Greek community generates hazing awareness on campus

Part of the college experience is finding out who you are as an individual, as well as meeting others who share similar values and interests. Being involved on campus is a great way to meet new people and put yourself out there. UCA offers many opportunities for students to figure out where they fit in.

One of these is Greek life. Multiple sororities and fraternities are part of UCA’s community, each of them with members who share similar visions in valuing leadership and campus service. Going Greek is a way to participate in and organize campus activities and give back to the community. Social life is guaranteed if you’re a student looking to be part of a sisterhood or brotherhood, surrounded by people who will support you. Isn’t that what Greek life is about?

While most Greek aspects are positive, new sorority and fraternity members can experience some form of hazing to be initiated. UCA’s website defines hazing as any act where “any student(s) attacks or intimidates another student through threats, ignominy, shame or disgrace.”

Within the past year, UCA witnessed multiple hazing acts. In one case, the victim sustained major injuries and the prosecutor was charged with class B misdemeanors, which can result in fines, jail time or both, one count of felony second-degree battery for inflicting physical violence and four hazing counts.

Hazing acts do not have to be that extreme when initiating new members into sororities or fraternities. Any act performed by new Greek members not performed by the sorority or fraternity as a whole can be considered hazing.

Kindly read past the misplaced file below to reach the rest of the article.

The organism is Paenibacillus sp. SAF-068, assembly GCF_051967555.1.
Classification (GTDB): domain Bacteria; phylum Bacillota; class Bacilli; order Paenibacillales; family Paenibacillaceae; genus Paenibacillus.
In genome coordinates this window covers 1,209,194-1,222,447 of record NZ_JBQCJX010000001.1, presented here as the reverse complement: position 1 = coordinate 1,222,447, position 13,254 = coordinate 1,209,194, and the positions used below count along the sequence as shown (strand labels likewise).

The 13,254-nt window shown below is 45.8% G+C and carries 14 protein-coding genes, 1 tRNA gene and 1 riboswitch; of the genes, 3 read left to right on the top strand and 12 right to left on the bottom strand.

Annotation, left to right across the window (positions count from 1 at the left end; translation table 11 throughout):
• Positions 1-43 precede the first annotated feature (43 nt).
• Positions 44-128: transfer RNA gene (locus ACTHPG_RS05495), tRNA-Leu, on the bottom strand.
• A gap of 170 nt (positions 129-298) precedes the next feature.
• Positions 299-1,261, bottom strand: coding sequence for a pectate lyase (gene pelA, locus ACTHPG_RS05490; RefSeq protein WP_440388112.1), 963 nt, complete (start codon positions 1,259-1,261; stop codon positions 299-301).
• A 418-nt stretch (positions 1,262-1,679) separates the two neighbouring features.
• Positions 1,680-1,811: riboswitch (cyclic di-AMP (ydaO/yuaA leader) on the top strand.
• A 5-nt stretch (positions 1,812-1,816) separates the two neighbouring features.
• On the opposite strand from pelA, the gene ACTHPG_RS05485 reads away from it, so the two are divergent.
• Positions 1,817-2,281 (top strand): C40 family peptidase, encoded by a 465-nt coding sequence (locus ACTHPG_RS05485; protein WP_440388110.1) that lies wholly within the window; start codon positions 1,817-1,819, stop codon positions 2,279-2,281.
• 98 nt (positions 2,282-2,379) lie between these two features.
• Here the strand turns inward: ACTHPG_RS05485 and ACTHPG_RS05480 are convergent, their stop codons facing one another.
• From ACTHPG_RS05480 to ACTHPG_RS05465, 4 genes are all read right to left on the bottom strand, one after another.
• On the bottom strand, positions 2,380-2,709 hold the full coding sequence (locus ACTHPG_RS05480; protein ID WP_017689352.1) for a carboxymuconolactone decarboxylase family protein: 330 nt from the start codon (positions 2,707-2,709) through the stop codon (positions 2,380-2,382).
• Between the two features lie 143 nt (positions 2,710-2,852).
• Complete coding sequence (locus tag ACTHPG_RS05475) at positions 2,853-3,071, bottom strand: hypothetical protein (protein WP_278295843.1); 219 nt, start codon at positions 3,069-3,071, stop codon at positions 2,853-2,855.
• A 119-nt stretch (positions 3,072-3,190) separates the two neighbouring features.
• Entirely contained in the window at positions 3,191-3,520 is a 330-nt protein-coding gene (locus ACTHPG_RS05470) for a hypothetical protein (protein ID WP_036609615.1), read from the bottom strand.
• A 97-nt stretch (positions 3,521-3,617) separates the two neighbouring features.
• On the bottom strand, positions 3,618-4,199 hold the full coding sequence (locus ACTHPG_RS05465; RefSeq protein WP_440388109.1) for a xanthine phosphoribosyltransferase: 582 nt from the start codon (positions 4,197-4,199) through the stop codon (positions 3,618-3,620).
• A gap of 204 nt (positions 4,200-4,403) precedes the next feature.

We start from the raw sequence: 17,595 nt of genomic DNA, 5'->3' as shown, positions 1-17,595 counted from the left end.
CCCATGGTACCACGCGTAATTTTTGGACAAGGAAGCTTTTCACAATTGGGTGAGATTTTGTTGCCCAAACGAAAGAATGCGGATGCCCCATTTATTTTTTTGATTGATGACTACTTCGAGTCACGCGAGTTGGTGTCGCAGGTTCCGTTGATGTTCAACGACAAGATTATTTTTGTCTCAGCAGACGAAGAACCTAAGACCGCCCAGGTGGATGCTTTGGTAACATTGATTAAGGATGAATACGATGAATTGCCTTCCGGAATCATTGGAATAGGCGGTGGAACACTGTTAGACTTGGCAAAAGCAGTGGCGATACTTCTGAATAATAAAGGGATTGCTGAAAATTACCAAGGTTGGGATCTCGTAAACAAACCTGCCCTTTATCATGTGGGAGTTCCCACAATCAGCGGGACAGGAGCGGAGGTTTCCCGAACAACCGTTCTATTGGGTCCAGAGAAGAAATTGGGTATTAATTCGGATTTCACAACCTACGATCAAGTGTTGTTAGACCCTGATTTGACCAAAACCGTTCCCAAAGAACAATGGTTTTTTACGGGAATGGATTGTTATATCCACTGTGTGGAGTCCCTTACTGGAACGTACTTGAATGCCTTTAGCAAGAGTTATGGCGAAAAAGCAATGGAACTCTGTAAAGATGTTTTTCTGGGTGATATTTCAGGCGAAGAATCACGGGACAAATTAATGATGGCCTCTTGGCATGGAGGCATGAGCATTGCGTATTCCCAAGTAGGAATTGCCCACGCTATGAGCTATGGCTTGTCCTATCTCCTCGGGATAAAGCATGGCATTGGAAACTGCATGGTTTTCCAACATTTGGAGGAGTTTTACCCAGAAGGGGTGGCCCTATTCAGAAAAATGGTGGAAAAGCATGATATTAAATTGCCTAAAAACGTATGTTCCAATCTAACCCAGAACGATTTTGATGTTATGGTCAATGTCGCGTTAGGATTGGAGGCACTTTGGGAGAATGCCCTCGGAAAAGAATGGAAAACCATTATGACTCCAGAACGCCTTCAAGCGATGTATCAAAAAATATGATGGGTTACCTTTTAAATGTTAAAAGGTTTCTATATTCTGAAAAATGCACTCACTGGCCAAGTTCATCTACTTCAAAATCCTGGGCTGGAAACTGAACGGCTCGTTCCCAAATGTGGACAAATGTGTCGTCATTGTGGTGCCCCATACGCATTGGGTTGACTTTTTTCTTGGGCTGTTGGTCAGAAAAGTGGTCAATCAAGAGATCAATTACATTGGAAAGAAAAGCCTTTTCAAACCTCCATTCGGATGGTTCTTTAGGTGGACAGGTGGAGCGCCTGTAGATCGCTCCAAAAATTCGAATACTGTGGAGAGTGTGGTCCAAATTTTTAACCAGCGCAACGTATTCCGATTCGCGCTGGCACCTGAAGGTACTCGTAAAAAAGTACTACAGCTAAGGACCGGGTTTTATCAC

Whether it is having new members pick up after the group or wear uniforms not required by everyone else, it is still considered hazing because part of the one group is being subjected to non-mandatory rules.

Fortunately, UCAPD is taking steps to put a stop to hazing. As part of National Campus Safety Awareness Month, the UCA community hosted a hazing prevention event during x-period Sept. 9 at the Student Center Amphitheater, where students and faculty made commitments to stop hazing by leaving their fingerprints on a banner.

To continue raising awareness about negative hazing effects, the banner will be displayed during the awareness walk during x-period Sept. 11 at the football practice field.

Speaking with Greek members, it seems as if UCA Greek life is educated about hazing and generally stays away from it.

To students interested in bidding for a sorority or fraternity, the benefits seem to dominate. However, UCA is adamant about guaranteeing safety and fair treatment to all students, which should make students feel comfortable.

Incidents on campus, including hazing, can occur at any time, so it is important for us to know when we are witnessing such an atrocity. UCA takes pride in being a community that each student is part of. To report hazing incidents, simply contact UCAPD and file a police report.

National Campus Safety Awareness Month is one of the many ways to stay educated and help raise hazing awareness on campus.

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